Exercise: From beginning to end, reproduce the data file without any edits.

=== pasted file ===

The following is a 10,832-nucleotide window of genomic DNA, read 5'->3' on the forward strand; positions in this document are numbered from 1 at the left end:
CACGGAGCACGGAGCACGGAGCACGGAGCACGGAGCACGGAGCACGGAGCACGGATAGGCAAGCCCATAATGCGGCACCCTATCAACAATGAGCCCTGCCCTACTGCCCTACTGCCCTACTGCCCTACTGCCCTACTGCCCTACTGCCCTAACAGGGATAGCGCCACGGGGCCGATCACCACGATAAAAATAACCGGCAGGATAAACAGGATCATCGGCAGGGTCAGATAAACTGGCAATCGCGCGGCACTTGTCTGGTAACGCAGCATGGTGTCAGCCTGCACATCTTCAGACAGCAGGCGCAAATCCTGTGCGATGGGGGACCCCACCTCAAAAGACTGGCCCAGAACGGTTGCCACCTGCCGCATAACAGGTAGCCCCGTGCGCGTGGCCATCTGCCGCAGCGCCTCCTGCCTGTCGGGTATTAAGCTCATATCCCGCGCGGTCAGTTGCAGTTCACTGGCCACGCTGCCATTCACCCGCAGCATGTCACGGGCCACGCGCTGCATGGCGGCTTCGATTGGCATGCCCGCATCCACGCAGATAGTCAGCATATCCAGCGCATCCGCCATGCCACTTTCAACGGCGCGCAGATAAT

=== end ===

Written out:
The following is a 10,832-nucleotide window of genomic DNA, read 5'->3' on the forward strand; positions in this document are numbered from 1 at the left end:
CACGGAGCACGGAGCACGGAGCACGGAGCACGGAGCACGGAGCACGGAGCACGGATAGGCAAGCCCATAATGCGGCACCCTATCAACAATGAGCCCTGCCCTACTGCCCTACTGCCCTACTGCCCTACTGCCCTACTGCCCTACTGCCCTAACAGGGATAGCGCCACGGGGCCGATCACCACGATAAAAATAACCGGCAGGATAAACAGGATCATCGGCAGGGTCAGATAAACTGGCAATCGCGCGGCACTTGTCTGGTAACGCAGCATGGTGTCAGCCTGCACATCTTCAGACAGCAGGCGCAAATCCTGTGCGATGGGGGACCCCACCTCAAAAGACTGGCCCAGAACGGTTGCCACCTGCCGCATAACAGGTAGCCCCGTGCGCGTGGCCATCTGCCGCAGCGCCTCCTGCCTGTCGGGTATTAAGCTCATATCCCGCGCGGTCAGTTGCAGTTCACTGGCCACGCTGCCATTCACCCGCAGCATGTCACGGGCCACGCGCTGCATGGCGGCTTCGATTGGCATGCCCGCATCCACGCAGATAGTCAGCATATCCAGCGCATCCGCCATGCCACTTTCAACGGCGCGCAGATAAT